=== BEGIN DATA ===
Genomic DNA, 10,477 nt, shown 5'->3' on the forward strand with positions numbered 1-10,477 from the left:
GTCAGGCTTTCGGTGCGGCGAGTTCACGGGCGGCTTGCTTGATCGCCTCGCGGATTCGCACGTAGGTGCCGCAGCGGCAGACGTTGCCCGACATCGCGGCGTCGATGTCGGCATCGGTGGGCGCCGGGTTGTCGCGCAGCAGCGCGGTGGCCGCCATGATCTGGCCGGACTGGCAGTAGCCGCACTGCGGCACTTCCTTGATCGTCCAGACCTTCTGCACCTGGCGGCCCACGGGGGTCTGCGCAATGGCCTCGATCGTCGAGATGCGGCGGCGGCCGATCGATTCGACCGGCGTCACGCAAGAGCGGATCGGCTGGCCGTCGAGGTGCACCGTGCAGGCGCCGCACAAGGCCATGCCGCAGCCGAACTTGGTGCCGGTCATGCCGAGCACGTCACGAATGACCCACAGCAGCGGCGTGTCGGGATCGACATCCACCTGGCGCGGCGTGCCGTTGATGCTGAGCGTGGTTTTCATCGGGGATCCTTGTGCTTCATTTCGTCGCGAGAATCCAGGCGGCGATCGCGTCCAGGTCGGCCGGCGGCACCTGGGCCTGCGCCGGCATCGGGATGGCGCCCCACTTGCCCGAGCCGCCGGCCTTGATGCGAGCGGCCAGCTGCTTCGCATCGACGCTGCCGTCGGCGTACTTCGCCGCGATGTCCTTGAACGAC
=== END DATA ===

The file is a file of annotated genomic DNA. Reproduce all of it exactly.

Genomic DNA, 10,477 nt, shown 5'->3' on the forward strand with positions numbered 1-10,477 from the left:
GTCAGGCTTTCGGTGCGGCGAGTTCACGGGCGGCTTGCTTGATCGCCTCGCGGATTCGCACGTAGGTGCCGCAGCGGCAGACGTTGCCCGACATCGCGGCGTCGATGTCGGCATCGGTGGGCGCCGGGTTGTCGCGCAGCAGCGCGGTGGCCGCCATGATCTGGCCGGACTGGCAGTAGCCGCACTGCGGCACTTCCTTGATCGTCCAGACCTTCTGCACCTGGCGGCCCACGGGGGTCTGCGCAATGGCCTCGATCGTCGAGATGCGGCGGCGGCCGATCGATTCGACCGGCGTCACGCAAGAGCGGATCGGCTGGCCGTCGAGGTGCACCGTGCAGGCGCCGCACAAGGCCATGCCGCAGCCGAACTTGGTGCCGGTCATGCCGAGCACGTCACGAATGACCCACAGCAGCGGCGTGTCGGGATCGACATCCACCTGGCGCGGCGTGCCGTTGATGCTGAGCGTGGTTTTCATCGGGGATCCTTGTGCTTCATTTCGTCGCGAGAATCCAGGCGGCGATCGCGTCCAGGTCGGCCGGCGGCACCTGGGCCTGCGCCGGCATCGGGATGGCGCCCCACTTGCCCGAGCCGCCGGCCTTGATGCGAGCGGCCAGCTGCTTCGCATCGACGCTGCCGTCGGCGTACTTCGCCGCGATGTCCTTGAACGAC